Posted: Wednesday March 29, 2006 1:57PM; Updated: Wednesday March 29, 2006 5:54PM
Randy Johnson shows off that famous scowl.
Ted Mase/Getty Images
The revelation Tuesday that Randy Johnson is suing a woman he dated 16 years ago for a refund of almost $100,000 in child-support money made me feel instantly sympathetic. Not to Johnson, who will earn $16 million this season and can certainly afford to lose this lawsuit, and not to the ex-girlfriend, who gets to brag that she once slept with a guy named "Big Unit."
No, the person I truly feel for is the 16-year-old girl who was just outed as Randy Johnson's love child. Sure, there are benefits to being RJ Jr. Not many kids have agent Alan Nero helping them negotiate a raise in their allowance. And she never has to worry about her dad getting mad when she gets a speeding ticket. "Only 80 miles an hour?"
But the perks are hardly worth all the problems she faces. For one thing, it can't be easy to be the only girl in your homeroom class who's more than six feet tall, even if it makes your slider more effective against lefties. And with the inevitable nickname "Little Unit," I'm sure she's not looking forward to the kinds of pickup lines you just know she'll hear.
She probably wishes she were Larry Johnson's love child instead. At least then she'd have a bunch of other kids who could identify with her.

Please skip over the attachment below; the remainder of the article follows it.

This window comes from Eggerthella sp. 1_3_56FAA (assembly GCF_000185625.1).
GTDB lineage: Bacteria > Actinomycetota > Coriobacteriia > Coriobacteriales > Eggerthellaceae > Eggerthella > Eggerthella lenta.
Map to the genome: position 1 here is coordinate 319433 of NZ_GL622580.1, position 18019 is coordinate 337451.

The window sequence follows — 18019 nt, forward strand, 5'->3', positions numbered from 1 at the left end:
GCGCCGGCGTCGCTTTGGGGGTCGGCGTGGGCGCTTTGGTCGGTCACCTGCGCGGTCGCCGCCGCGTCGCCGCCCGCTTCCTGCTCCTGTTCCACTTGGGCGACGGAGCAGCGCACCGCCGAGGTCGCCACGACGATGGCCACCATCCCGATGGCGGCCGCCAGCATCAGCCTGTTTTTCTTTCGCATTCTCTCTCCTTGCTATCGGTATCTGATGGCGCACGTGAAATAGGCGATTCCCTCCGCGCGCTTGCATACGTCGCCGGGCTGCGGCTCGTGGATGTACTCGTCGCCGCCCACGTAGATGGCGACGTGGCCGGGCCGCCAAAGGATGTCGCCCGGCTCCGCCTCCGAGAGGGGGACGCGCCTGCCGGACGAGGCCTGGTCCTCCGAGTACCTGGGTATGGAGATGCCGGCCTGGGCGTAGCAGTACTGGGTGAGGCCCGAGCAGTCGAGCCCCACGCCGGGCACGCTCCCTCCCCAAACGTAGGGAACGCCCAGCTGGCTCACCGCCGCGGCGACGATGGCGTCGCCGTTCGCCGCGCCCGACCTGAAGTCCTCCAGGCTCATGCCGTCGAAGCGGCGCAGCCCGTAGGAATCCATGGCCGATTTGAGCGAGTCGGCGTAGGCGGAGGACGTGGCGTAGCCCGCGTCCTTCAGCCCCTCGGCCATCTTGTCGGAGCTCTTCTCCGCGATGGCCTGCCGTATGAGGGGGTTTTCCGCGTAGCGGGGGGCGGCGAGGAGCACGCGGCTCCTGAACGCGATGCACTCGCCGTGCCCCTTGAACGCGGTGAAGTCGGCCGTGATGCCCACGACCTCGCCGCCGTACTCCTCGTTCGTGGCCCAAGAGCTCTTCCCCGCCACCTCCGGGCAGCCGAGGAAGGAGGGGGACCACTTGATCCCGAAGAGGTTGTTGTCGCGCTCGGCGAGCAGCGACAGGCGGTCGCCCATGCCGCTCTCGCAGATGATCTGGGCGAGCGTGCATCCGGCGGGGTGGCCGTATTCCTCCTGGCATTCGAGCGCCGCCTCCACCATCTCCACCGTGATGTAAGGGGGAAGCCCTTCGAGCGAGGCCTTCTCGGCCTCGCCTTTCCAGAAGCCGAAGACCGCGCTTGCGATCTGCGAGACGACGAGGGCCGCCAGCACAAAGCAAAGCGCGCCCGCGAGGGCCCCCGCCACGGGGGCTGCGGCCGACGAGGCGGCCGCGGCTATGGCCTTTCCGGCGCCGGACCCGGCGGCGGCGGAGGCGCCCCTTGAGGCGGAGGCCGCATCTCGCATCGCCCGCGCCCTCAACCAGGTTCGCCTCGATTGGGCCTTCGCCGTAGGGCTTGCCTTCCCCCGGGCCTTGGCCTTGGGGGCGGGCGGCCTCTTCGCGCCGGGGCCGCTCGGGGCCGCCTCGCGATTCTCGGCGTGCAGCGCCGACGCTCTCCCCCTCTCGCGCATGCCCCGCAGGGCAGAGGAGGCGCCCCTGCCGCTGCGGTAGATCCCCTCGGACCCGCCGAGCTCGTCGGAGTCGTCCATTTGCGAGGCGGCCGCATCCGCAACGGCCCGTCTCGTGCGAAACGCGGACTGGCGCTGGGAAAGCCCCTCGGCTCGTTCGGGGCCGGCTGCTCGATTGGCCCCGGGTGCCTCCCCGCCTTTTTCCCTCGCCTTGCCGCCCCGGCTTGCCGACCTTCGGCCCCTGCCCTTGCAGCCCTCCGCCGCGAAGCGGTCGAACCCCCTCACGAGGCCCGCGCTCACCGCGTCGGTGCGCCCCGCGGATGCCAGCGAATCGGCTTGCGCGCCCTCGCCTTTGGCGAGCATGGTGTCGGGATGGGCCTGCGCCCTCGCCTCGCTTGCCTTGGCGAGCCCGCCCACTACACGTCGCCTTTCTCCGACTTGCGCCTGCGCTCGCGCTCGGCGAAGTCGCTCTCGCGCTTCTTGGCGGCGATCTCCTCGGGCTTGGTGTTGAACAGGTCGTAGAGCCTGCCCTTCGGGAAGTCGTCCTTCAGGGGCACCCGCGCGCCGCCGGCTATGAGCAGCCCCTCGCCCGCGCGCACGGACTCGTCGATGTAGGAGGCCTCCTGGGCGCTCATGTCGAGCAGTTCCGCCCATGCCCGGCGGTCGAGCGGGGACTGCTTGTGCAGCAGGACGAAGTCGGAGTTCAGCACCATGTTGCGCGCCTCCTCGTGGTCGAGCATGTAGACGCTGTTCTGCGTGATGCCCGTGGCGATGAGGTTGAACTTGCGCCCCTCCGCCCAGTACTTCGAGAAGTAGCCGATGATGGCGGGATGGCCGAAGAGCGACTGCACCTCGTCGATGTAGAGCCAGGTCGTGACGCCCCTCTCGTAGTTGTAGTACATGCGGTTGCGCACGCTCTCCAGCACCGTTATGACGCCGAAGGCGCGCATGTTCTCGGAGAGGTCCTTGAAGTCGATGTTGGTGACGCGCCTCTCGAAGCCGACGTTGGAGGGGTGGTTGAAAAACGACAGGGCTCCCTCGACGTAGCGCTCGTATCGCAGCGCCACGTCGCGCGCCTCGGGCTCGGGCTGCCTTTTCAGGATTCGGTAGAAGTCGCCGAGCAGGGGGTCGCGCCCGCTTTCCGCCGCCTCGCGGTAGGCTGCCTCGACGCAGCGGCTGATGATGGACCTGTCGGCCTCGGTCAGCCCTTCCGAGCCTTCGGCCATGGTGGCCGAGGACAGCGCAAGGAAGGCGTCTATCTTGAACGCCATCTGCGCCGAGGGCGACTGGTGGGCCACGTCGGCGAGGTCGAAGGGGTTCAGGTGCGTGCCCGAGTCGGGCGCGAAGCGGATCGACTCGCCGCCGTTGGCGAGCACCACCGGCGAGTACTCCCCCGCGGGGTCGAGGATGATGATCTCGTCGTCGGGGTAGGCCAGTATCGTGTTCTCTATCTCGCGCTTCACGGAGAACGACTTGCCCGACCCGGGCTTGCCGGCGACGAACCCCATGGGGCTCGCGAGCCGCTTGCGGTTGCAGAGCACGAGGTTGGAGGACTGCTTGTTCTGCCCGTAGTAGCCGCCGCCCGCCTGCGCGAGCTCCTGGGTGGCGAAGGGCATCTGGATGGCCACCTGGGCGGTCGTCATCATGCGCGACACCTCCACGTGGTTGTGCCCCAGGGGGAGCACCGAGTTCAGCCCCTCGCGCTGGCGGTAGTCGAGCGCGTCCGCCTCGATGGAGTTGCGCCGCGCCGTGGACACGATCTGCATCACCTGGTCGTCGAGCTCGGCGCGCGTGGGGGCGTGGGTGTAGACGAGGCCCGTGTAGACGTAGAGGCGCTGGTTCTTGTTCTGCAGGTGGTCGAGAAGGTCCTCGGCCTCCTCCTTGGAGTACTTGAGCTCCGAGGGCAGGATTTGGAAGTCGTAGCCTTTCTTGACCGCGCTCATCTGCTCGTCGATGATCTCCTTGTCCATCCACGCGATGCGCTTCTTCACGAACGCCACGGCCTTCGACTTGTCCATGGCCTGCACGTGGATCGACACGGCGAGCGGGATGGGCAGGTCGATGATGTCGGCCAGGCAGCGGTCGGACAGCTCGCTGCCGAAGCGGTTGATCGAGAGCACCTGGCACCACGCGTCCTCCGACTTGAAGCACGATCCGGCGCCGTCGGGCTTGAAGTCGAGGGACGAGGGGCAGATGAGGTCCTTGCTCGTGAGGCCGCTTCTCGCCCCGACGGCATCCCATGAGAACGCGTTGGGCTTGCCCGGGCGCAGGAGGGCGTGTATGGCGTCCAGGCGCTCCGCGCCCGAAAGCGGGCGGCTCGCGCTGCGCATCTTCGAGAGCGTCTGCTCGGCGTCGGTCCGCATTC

If she wants to get back at her absentee father by rooting against the team he pitches for, she can take a number; America is already full of people who hate the Yankees. And getting good grades suddenly doesn't seem quite as impressive when your old man has five Cy Young awards. Got an A on your history test? Big deal -- Dad pitched a perfect game in 2004.
Oh, and there's also the fact that her father is known for being ornery, and it's a reputation he's worked hard to earn. While batting in a 1999 game, he thought that Colorado's Darryl Kile was pitching too far inside, so on the next pitch he swung at, the bat "accidentally" flew out of his hands toward the mound. A year later he got grazed by a 1-2 pitch from San Diego's Sterling Hitchcock and managed to keep the bat in his hands even while he charged the mound. And who can forget his first day in New York after joining the Yankees last January, when he screamed at a local TV news cameraman on a Manhattan sidewalk? The guy once brawled with a teammate in the Seattle clubhouse for playing music too loud. This is not the kind of man you want to bring to your piano recital.
As for the lawsuit, some people will say that we shouldn't judge Johnson without knowing both sides of the story. But even if Johnson really is entitled to the $97,000 he's suing for, he's got to know that taking that money will cause huge financial strains on his daughter's family at the very least, and may even prevent her from going to college. Sometimes it's not about being right.
This girl has every reason to be upset with a father who's been more absent in her life than he was for the Yankees in the first half of last season. Perhaps the best revenge would be to work hard, live a good life, and avoid repeating the mistakes of her parents. Or maybe she can just reconcile with him and go on to become a big country music star, like Tug McGraw's kid.
Adam Hofstetter's column appears every Wednesday on SI.com. He hopes his mother has never met Randy Johnson. E-mail him your thoughts at firstname.lastname@example.org.